The plaintiff makes no claim that the defendant could have ended its potential liability to both Moreland and Dodson within policy limits. Absent this possibility, the plaintiff had no claim that the defendant acted in bad faith. (Van Vleck v. Ohio Casualty Insurance Co. (1984), 128 Ill. App.3d 959, 471 N.E.2d 925.) The plaintiff could not make such an allegation because Dodson had refused to make a full settlement within policy limits possible. The instant case is similar to Colbert v. Home Indemnity Co. (1970), 35 A.D.2d 326, 315 N.Y.S.2d 949. In Colbert, Whatley (W) recovered a judgment substantially in excess of policy limits from Colbert (C), following a one-car accident involving C and W. C then sued his insurer, alleging it failed, in bad faith, to settle his claim within policy limits. The facts suggested that W's action against C could have been settled within policy limits, but that C insisted on pursuing his counterclaim against W even if the other case settled. The appellate court held that C was not estopped from complaining of the adverse judgment in excess of policy limits. The court refused to accept C's contention that the insurance company should have disbelieved him and settled with W for the full amount of the policy. The court continued:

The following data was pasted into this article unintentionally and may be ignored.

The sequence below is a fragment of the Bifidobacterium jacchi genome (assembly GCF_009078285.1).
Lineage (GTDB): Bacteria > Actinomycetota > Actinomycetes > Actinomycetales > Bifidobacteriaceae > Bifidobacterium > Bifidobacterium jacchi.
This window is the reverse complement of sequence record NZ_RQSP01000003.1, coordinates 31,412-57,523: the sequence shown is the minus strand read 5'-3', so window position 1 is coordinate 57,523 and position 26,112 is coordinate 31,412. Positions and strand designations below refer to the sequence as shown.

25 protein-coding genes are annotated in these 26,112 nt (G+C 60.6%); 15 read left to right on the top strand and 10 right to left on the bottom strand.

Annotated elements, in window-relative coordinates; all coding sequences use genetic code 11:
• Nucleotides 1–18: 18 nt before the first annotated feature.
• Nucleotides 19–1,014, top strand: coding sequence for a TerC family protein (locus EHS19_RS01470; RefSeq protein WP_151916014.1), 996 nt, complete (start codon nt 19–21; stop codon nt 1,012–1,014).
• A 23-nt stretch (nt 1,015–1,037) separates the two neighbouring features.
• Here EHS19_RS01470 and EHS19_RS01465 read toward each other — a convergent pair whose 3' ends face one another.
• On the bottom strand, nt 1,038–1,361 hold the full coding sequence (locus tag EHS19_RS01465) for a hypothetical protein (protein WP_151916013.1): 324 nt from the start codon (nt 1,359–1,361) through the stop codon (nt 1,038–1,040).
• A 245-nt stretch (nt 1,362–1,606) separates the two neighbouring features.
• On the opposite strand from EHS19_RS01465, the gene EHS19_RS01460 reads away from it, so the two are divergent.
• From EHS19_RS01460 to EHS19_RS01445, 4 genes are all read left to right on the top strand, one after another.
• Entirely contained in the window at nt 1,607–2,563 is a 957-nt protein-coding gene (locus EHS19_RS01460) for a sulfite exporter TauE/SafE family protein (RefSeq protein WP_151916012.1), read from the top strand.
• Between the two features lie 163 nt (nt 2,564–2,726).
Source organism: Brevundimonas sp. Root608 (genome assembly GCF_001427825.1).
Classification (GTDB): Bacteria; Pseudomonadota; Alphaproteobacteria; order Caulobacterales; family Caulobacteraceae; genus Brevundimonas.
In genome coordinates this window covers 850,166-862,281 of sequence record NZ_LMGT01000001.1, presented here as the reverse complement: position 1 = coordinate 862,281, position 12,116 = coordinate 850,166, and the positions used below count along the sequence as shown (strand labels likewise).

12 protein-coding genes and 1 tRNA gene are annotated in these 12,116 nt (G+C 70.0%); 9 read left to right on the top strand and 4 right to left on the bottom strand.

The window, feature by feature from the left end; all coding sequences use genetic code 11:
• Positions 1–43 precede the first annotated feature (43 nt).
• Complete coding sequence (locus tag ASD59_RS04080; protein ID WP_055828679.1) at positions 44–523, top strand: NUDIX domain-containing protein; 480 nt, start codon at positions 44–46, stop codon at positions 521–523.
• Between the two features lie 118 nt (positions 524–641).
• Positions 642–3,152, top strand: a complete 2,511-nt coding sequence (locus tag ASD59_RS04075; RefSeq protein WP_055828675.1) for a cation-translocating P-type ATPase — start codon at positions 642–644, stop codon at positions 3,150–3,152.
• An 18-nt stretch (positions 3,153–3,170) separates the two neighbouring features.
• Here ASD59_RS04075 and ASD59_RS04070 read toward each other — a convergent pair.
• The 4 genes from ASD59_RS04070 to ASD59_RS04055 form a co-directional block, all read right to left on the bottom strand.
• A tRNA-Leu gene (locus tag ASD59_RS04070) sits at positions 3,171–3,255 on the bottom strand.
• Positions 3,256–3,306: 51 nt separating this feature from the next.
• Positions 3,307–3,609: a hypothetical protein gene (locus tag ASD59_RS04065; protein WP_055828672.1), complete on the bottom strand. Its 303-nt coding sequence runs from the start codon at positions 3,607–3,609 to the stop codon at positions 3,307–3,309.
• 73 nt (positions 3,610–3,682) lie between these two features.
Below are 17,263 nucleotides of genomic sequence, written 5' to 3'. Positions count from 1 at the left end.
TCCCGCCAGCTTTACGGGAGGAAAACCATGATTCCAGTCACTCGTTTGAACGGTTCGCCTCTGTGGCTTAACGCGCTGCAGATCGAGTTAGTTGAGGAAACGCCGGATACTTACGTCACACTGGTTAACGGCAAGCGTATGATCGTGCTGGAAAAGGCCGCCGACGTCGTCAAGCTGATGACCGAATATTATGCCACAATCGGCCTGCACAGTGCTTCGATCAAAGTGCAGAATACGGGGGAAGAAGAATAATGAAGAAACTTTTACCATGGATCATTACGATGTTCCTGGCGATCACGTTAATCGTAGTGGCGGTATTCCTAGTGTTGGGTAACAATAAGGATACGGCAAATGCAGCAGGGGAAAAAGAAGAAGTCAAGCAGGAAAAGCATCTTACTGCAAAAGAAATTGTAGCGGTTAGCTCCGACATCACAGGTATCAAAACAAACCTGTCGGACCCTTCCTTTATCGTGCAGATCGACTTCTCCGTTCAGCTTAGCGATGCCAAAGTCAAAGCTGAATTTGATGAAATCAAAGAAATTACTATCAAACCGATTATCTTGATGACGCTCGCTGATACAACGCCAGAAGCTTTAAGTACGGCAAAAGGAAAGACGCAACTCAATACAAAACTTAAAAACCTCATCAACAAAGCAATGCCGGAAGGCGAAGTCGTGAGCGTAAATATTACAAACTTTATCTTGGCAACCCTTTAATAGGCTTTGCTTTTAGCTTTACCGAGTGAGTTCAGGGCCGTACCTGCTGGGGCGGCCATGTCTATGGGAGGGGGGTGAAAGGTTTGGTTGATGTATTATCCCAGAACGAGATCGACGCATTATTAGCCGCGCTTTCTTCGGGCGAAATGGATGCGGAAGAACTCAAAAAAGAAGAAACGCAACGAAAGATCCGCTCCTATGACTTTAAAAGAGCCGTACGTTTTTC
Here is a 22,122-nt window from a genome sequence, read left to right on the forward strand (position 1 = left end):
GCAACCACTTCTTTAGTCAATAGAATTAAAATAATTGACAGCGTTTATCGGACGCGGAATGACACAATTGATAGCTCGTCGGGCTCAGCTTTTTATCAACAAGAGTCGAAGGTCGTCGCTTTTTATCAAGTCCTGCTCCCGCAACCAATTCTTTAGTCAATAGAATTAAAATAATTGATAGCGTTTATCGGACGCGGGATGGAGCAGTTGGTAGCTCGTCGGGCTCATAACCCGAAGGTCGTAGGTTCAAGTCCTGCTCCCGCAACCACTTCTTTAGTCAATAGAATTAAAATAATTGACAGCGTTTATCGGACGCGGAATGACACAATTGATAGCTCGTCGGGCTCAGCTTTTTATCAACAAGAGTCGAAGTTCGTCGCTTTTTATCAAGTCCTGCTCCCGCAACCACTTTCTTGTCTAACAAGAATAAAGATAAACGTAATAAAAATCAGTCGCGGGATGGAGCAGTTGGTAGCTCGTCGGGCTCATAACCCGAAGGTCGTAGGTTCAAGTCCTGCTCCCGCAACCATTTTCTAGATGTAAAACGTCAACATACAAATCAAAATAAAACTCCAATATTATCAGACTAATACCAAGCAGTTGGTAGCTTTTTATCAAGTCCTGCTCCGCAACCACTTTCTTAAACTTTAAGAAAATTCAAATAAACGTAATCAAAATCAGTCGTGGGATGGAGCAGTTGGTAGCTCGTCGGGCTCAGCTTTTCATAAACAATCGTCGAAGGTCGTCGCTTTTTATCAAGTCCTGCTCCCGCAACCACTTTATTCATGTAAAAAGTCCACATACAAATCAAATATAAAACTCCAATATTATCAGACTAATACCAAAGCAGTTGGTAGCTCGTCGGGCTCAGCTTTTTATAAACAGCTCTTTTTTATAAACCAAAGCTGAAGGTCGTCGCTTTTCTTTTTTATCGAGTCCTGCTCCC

"In continuing his own injury action to its conclusion and by steadfastly adhering to his position that Whatley was driving, plaintiff should not now be heard to complain that he was prejudiced when, in fact, it was his misconduct which induced the line of defense by defendants herein." (35 A.D.2d 326, 329, 315 N.Y.S.2d 949, 951.)

Like the plaintiff in Colbert, the present plaintiff cannot complain of excess liability when Dodson's own actions led the defendant to trial.

This is not a case such as Edwins v. General Casualty Co. (1979), 78 Ill. App.3d 965, 397 N.E.2d 1231. In Edwins, Edwins (E) sued Harlin's (H's) estate for damages following a car accident between E and H in which H was killed. H's estate counterclaimed against E for wrongful death. The attorney retained by H's insurer to defend E's claim also prosecuted the estate's wrongful death counterclaim. The plaintiff alleged that he had offered to settle his claim against H for an amount within the policy limits and that this offer was refused. A jury returned a verdict in favor of E in an amount exceeding H's policy limits.